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DVD Review

DVD cover

H.O.T.D. (High School of the Dead)
Complete Series Collection


Starring (voice): Junichi Suwabe, Marina Inoue, Ayana Taketatsu and Eri Kitamura
Manga Entertainment
RRP: £24.99
Certificate: 15
Available 29 August 2011

A seemingly ordinary day at Fujimi High School rapidly descends into a terrifying nightmare and a deadly fight for survival for a group of teenage students who find themselves caught up in the chaos caused by an outbreak of a new disease that turns its victims into ravenous, flesh-eating zombies. Forced to slay large numbers of their teachers and fellow students just to escape the confines of the school, they soon learn that the outbreak is not only a local or even national problem but also a global one. As the pandemic rages out of control, society begins to collapse and everyday moral codes begin to crumble. Now it is up to Takashi Komuro to unite the small group of school friends and other survivors and lead them on a journey that they hope will take them to a place of safety beyond this new world of the living dead...

High School of the Dead (the English title, abbreviated H.O.T.D., is the official one, though the Japanese title translates as the rather more resonant 'Apocalypse Academy') is a twelve-episode 2010 TV anime from the prestigious studio Madhouse, based on the manga by writer Shouji Sato and artist Daisuke Sato. The artist Sato is chiefly known as an illustrator of pornographic manga, both original and parody, something I bring up without further ado as it's impossible to avoid mentioning in talking about this show's key elements.

While H.O.T.D. uses the zeitgeist-friendly scenario of an inexplicable (and never explained) outbreak of cannibalistic walking dead precipitating the rapid breakdown of society as an attention-getter, it would be a mistake to say this is the show's main feature. What H.O.T.D. is about is near-constant sexually suggestive titillation: in a word, fanservice. Every one of the teenage and adult female characters is absurdly physically developed (a shame the same doesn't go for their personalities), continually caught in suggestive poses, flashing her underwear or simply naked - indeed, two whole episodes in the middle of the run have the female cast wearing nearly nothing at all. While I'm not a prude and think that softcore sexual material - a part of anime's long history that's not going away any time soon - can be enjoyable and amusing if done well, H.O.T.D.'s unrelenting explicitness quickly grows tiring and, more seriously, fails to distract from the pedestrian script. Whereas a show like Gurren-Lagann, to mention a recent success, can get away with a barrage of fanservice as part of its general overheated exuberance, H.O.T.D. suffers from a weak storyline and a crucial lack of real humour that the moments of incongruous comedy typical of anime can't cover for.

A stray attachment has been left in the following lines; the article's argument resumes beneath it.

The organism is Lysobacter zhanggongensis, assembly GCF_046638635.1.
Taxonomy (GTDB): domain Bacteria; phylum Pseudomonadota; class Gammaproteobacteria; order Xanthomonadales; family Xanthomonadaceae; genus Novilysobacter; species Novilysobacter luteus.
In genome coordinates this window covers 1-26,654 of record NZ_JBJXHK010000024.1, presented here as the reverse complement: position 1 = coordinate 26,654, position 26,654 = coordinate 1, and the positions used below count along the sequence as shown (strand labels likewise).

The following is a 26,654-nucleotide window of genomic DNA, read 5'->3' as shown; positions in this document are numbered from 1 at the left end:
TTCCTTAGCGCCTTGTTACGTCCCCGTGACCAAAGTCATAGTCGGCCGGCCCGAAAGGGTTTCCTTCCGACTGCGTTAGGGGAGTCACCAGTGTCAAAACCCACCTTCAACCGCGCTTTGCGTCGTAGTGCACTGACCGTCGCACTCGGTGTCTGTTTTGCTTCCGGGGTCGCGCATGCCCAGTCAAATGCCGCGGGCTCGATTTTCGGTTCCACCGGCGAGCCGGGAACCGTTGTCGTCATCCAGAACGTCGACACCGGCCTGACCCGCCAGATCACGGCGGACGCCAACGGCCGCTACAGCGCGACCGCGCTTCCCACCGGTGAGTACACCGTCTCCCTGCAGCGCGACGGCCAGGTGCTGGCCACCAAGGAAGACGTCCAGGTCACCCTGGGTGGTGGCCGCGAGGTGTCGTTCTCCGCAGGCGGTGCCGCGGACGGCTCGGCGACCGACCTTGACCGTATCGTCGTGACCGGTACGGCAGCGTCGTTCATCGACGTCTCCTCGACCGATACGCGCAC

Leaving aside fanservice, it's a shame to say that H.O.T.D. adds little to the zombie apocalypse genre, itself long since mined of metaphorical depth and more creatively explored these days in gaming than TV or film. In the context of its chosen genre, in fact, H.O.T.D.'s main and perhaps unintended point of interest is the ardently gung-ho adoration of power, force and weaponry that would come off as mere adolescent power fantasy if it weren't for the script's political nuances. Liberal straw man characters pop up to deliver condescending diatribes about the futility of force to our brave young heroes, and the main adult male character in the second half - and the only trustworthy authority figure the party encounter - is an ultra-nationalistic political strongman who ruthlessly uses his considerable power and resources to impose his will on those fleeing the undead hordes. This kind of right-wing content can be hard to know how to read outside of its Japanese context; still, it's worth pondering how far the zombie apocalypse genre has come from its thoughtful, liberal roots in the movies of George Romero.

As the cast move awkwardly from one environment and encounter to another, the script shows its threadbare nature and the characters seldom rise above the formulaic - even the most memorable, worryingly serene closet sadist Saeko and comedic gun-otaku Hirano (named for and based on the similarly weapons-obsessed author of the Hellsing manga, in one of the series' rare touches of wit) don't get the witty dialogue or nuanced characterisation that could make them shine. The conclusion of the series comes so abruptly, following the inconclusive despatch of an ineffectual villain, that it seems evident the makers are holding out for a second season - while there's certainly more of the manga still to adapt, it's hard to get excited over the prospect. The production is polished enough as befits a Madhouse feature, and fans of both the manga and non-stop fanservice will be in heaven, yet H.O.T.D. is sadly far from as thrilling as it could have been. A sadly missed opportunity for what could have been a truly fun series in the right hands.


Richard Hunt

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